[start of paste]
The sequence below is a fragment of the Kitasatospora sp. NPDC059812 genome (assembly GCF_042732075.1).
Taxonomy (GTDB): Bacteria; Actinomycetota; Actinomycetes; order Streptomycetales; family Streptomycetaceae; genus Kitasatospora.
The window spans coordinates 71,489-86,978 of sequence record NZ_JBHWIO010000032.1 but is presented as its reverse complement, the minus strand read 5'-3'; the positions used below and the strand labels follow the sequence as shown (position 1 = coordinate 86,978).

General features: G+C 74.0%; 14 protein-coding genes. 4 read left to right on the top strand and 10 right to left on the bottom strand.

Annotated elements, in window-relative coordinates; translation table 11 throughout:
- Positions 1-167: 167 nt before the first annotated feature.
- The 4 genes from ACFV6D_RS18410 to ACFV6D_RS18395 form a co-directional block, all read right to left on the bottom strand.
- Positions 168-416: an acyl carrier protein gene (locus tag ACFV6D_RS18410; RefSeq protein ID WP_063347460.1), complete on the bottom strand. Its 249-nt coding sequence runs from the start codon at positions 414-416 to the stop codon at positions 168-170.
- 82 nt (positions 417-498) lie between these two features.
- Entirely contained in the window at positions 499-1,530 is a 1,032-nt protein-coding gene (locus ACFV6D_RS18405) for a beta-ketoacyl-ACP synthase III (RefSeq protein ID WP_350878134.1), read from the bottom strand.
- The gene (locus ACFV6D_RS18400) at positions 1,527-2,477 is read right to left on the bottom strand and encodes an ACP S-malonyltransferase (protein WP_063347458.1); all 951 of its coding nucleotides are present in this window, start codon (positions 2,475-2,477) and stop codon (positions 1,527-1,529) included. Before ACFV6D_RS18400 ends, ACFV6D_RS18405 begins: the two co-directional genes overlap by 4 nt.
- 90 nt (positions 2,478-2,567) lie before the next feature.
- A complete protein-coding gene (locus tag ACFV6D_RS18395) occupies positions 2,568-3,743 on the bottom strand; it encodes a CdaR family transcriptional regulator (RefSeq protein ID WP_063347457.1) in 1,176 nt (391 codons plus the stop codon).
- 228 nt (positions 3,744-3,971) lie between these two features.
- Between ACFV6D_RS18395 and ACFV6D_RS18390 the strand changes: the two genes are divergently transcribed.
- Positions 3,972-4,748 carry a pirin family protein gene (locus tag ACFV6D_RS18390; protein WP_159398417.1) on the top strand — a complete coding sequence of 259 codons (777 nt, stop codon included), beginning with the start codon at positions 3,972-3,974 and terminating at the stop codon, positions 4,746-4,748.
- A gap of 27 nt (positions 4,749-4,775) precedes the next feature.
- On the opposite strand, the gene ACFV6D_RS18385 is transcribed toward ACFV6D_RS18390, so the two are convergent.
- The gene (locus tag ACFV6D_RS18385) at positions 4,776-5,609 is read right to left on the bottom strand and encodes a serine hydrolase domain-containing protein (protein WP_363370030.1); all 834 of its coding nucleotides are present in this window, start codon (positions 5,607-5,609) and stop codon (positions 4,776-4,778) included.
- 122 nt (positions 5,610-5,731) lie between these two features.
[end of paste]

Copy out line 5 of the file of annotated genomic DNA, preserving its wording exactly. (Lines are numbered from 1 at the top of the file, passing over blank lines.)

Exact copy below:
Annotated elements, in window-relative coordinates; translation table 11 throughout: